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We present an experimental realization of the first iteration in Grover's quantum algorithm using classical light and linear optical elements. The algorithm serves to find an entry marked by an oracle in an unstructured database. In our scheme, the quantum states encoding the database are represented by helical modes generated by means of a Spatial Light Modulator, while the marking corresponds to a π phase shift of the hidden mode. The optical implementation of Grover's algorithm then selectively amplifies the intensity of the marked mode such that it can be revealed by a modal decomposition. The core of the algorithm – a geometrical reflection of the point representing all database entries – is implemented in a single step independent of the size of the database. Moreover, we demonstrate experimentally that one iteration of the algorithm is enough to identify the marked entry, as a consequence of using classical states of light.

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... Controlling various degrees of freedom of light, i.e., time, frequency, space, and momentum, has become an emerging and promising tool for numerous information processing tasks in classical and quantum domains, ranging from novel imaging methods [1][2][3][4][5][6][7] to communications [8][9][10][11][12][13] to computations, [14][15][16][17] all harnessing the high dimensional nature of structured light fields. [18][19][20][21][22] This is because spatial modes enable information encoding in qudit spaces for dimensions d > 2 per particle as opposed to the d = 2 (qubits) encoding levels offered by traditional qubit encoding, such as with polarization states. ...

... On the other hand, harnessing classical optical fields for quantum computing has also been an active area of research. 14,[36][37][38][39][40] The drive in this field has been inspired by the observation that some of the essential resources of quantum computing can be found in classical coherent fields. Similar to quantum states, classical waves can be prepared in superpositions and can be interfered with, allowing for parallel information processing. ...

Optical computing harnesses the speed of light to perform vector-matrix operations efficiently. It leverages interference, a cornerstone of quantum computing algorithms, to enable parallel computations. In this work, we interweave quantum computing with classical structured light by formulating the process of photonic matrix multiplication using quantum mechanical principles such as state superposition and subsequently demonstrate a well-known algorithm, namely, Deutsch–Jozsa’s algorithm. This is accomplished by elucidating the inherent tensor product structure within the Cartesian transverse degrees of freedom of light, which is the main resource for optical vector-matrix multiplication. To this end, we establish a discrete basis using localized Gaussian modes arranged in a lattice formation and demonstrate the operation of a Hadamard gate. Leveraging the reprogrammable and digital capabilities of spatial light modulators, coupled with Fourier transforms by lenses, our approach proves adaptable to various algorithms. Therefore, our work advances the use of structured light for quantum information processing.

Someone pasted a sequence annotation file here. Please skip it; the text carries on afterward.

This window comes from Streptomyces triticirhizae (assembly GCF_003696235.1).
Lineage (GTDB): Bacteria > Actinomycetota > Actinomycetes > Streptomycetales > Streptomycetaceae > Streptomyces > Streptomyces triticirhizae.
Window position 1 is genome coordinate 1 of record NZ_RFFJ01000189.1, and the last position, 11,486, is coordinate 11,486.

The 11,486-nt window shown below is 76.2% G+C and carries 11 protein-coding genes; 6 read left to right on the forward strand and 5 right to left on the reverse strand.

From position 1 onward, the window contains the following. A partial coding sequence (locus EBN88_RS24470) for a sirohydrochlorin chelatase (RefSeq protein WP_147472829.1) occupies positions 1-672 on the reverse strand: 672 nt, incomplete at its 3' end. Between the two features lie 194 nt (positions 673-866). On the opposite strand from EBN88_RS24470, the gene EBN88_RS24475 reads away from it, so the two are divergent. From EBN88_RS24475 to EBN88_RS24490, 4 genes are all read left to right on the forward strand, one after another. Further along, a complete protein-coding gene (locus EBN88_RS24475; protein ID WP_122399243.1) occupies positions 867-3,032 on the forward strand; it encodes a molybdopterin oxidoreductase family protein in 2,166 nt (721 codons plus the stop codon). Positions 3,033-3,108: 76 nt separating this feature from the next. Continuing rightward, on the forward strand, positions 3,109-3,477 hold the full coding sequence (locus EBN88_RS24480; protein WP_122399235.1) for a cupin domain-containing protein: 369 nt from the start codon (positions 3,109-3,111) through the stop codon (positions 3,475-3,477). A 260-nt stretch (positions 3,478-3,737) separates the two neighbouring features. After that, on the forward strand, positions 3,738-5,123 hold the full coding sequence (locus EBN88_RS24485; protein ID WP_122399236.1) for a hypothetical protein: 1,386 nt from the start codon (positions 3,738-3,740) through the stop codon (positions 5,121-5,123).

... Controlling various degrees of freedom of light, i.e. time, frequency, spatial and momentum, has become an emerging and promising tool for numerous information processing tasks in classical and quantum domains, ranging from novel imaging methods [1][2][3][4][5][6][7], communications [8][9][10][11][12][13] and computation [14][15][16][17], all harnessing the high dimensional nature of structured light fields [18][19][20][21][22]. This is because spatial modes enable for information encoding in qudit spaces for dimensions d > 2 per particle as opposed to the d = 2 (qubits) encoding levels offered by traditional qubit encoding such as with polarisation states. ...

... On the other hand, harnessing classical optical fields for quantum computing has also been an active area of research [14,[35][36][37][38][39]. The drive in this field has been inspired by the observation that some of the essential resources of quantum computing can be found in classical coherent fields. ...

Optical computing harnesses the speed of light to perform matrix-vector operations efficiently. It leverages interference, a cornerstone of quantum computing algorithms, to enable parallel computations. In this work, we interweave quantum computing with classical structured light. This is achieved by formulating the process of photonic matrix multiplication using quantum mechanical principles such as state superposition and subsequently demonstrate a well known algorithm, namely the Deutsch-Jozsa's algorithm. This is accomplished by elucidating the inherent tensor product structure within the Cartesian transverse degrees of freedom of light. To this end, we establish a discrete basis using localized Gaussian modes arranged in a lattice formation and demonstrate the operation of a Hadamard Gate. Leveraging the reprogrammable and digital capabilities of spatial light modulators, coupled with Fourier transforms by lenses, our approach proves adaptable to various algorithms. Therefore our work advances the use of structured light for quantum information processing.